“Beachgoers can have a meaningful impact on the health and well-being of nesting and hatchling sea turtles. Following a few simple yet important tips can save turtles’ lives and safeguard essential habitat for these magnificent creatures.”
Beaches along the Atlantic coast from North Carolina to Florida support the largest aggregation of nesting loggerhead sea turtles in the world. Within this range is Florida’s Archie Carr National Wildlife Refuge. On June 20, 2023, Governor Ron DeSantis signed the Brevard Barrier Island Area Protection Act designating the southern area of Brevard County, including the entirety of the Refuge, as an Area of Critical State Concern. This Refuge hosts the majority of loggerhead turtles’ nests in Florida and is also a significant area for green sea turtle nesting in North America.
“While we are pleased the ACSC designation increases protection of this habitat from impacts of development, there is still much more to be done to protect these turtles and their essential beach and in-water habitat areas,” said Elizabeth Fleming, Defenders of Wildlife’s Senior Florida Representative.
Florida’s beaches are home to more than 90 percent of all sea turtle nesting in the continental U.S. And, of the world’s seven sea turtle species, five use Florida’s beaches as nesting habitats. All five of these sea turtle species are listed as threatened or endangered under the U.S. Endangered Species Act, making it especially important to know what you can do to protect these ancient reptiles.
“Beachgoers can have a meaningful impact on the health and well-being of nesting and hatchling sea turtles,” Fleming continued. “Following a few simple yet important tips can save turtles’ lives and safeguard essential habitat for these magnificent creatures.”
We are currently in the height of sea turtle nesting season for 2023. As of May 31, 2023, the Florida Fish and Wildlife Conservation Commission estimated 35,495 loggerhead nests; 2,086 green turtle nests; 1,194 leatherback nests; and 10 Kemp’s Ridley nests so far this year. There are usually only a few hawksbill nests documented each year. To help understand the bigger picture of turtle nesting in Florida, look at the complete 2022 nesting season: the Commission documented 116,765 loggerhead nests; 37,028 green turtle nests; 1,848 leatherback nests; and seven Kemp’s ridleys on Florida beaches.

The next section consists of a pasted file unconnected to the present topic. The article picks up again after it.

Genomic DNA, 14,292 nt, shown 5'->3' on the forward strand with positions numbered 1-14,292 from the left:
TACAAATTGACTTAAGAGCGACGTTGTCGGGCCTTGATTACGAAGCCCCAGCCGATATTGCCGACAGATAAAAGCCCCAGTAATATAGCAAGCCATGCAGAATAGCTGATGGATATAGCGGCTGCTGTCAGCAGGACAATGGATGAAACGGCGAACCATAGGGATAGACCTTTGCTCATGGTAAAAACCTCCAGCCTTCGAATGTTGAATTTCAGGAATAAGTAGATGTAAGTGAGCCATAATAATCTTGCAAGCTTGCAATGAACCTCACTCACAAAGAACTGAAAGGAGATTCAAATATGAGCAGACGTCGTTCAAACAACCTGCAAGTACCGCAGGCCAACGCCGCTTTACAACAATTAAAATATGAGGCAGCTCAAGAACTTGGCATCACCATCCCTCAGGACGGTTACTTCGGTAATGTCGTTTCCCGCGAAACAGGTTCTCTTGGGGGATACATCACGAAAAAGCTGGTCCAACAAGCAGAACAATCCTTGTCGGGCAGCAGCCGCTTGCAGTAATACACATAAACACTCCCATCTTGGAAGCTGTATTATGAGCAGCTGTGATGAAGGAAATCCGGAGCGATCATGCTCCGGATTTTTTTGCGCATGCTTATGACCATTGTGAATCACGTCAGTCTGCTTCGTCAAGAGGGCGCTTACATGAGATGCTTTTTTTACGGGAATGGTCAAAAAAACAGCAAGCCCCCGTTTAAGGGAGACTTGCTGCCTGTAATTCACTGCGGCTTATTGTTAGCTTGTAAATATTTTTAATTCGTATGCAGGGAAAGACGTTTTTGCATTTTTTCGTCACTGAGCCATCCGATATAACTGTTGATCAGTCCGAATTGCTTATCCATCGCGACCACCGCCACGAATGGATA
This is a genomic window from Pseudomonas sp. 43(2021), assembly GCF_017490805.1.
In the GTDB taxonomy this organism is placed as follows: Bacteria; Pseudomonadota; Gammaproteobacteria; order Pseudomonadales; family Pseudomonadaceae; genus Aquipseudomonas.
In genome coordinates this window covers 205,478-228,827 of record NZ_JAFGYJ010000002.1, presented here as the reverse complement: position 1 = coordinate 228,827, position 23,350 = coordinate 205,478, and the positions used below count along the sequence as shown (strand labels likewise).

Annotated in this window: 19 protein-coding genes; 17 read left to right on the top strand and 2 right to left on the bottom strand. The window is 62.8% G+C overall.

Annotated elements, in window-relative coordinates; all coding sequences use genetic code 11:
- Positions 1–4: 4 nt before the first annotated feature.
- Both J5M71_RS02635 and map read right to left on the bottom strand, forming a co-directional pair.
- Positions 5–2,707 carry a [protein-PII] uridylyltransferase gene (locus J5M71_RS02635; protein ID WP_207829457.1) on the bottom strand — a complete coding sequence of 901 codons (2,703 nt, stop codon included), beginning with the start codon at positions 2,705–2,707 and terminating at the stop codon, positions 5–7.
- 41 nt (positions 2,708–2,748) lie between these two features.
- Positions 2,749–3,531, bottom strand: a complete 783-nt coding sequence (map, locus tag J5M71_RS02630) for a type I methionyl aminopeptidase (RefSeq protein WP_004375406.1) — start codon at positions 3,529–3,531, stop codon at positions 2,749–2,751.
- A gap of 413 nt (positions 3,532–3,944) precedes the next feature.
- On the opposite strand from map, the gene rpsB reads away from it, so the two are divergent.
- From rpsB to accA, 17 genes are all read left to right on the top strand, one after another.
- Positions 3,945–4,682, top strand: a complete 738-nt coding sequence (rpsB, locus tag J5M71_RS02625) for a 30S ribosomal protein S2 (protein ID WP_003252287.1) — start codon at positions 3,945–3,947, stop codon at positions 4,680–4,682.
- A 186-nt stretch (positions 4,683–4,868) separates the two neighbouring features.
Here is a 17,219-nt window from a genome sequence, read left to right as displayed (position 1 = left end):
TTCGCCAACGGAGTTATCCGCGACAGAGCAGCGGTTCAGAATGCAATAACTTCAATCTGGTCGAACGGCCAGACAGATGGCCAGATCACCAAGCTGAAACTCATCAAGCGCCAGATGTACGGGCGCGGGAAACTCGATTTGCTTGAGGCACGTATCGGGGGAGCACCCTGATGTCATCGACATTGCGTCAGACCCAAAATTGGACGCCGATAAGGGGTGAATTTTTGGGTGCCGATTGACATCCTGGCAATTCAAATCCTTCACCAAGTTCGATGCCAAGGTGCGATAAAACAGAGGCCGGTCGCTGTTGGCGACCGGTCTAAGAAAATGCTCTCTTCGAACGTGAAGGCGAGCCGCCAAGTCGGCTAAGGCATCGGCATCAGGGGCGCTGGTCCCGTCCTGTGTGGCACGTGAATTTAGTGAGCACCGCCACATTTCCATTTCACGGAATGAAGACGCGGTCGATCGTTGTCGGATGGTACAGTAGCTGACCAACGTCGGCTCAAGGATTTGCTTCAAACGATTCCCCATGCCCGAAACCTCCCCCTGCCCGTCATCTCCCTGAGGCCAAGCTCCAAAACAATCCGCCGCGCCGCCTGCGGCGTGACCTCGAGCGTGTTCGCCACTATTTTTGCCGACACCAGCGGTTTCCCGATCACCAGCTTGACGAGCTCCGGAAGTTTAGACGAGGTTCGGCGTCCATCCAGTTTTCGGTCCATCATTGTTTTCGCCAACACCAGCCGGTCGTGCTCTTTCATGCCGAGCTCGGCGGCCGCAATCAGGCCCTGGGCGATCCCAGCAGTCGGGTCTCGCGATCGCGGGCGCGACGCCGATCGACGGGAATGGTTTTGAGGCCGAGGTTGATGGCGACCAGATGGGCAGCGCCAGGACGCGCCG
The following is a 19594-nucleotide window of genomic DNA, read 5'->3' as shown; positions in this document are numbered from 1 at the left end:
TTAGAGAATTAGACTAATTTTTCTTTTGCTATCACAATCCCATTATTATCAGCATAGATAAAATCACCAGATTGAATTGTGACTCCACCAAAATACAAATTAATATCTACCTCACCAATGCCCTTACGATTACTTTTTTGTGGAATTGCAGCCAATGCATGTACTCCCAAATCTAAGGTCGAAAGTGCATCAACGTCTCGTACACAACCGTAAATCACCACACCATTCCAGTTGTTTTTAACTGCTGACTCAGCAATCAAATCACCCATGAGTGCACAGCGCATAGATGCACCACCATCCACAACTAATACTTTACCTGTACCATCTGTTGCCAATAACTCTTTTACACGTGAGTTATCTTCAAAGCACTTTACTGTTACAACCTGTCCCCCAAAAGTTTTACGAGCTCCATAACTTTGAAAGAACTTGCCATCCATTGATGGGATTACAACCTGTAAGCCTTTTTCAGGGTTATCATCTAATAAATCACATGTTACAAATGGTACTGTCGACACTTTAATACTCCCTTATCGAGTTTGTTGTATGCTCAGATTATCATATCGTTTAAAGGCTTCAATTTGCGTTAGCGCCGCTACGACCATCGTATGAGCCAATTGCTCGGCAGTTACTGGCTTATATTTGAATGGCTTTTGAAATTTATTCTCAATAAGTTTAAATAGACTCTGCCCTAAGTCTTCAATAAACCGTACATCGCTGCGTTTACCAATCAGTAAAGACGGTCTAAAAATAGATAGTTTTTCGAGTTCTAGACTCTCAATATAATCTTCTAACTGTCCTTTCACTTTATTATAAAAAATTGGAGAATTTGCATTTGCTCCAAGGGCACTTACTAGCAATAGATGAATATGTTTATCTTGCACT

Dive into the five sea turtle species frequenting Florida’s beaches and check out five ways you can help sea turtles at beaches everywhere!
Loggerhead Turtles (Caretta caretta)
The loggerhead turtle is the most abundant sea turtle found in Florida. It’s named for its large head. Adults average around 275 pounds and their a reddish-brown shell can reach three feet long. Loggerheads primarily eat jellyfish, crabs and a variety of mollusks.
Green Turtles (Chelonia mydas)
Florida beaches are home to the second-largest nesting area for green sea turtles in the wider Caribbean. In the Archie Carr National Wildlife Refuge, green sea turtle nest counts grew from 50 in 1990 to over 12,000 today! Green sea turtles are the largest hard-shelled sea turtle in the world with adults reaching three to four feet in length and weighing in at upwards of 400 pounds.
Leatherback Turtles (Dermochelys coriacea)
Florida is home to almost all the nesting sites in North America for leatherback sea turtles. The leatherback is the largest and deepest diving sea turtle in the world. They are also the only sea turtle not to have scales and a hard shell. Leatherbacks can swim over 10,000 miles a year, migrating between their nesting and foraging sites.
Kemp’s Ridley Turtles (Lepidochelys kempii)
Kemp’s ridley sea turtles are the most endangered, rarest and smallest sea turtle species in the world. Most are found in the Gulf of Mexico. While not as frequent to Florida’s beaches as the above-mentioned species, Kemp’s ridley turtles are seen in area waters and nest occasionally on Florida beaches. These turtles primarily eat crabs, but will also prey on fish, jellyfish and small mollusks.
Hawksbill Turtles (Eretmochelys imbricata)
Hawksbills are the rarest nesting sea turtle in Florida and are found primarily on reefs in the Florida Keys and along the southeastern Atlantic coast. Hawksbill turtles are named after the shape of their mouth, which helps them access food in reef cracks and crevices. It is the only species of sea turtle that can survive on a diet consisting mainly of sponges.
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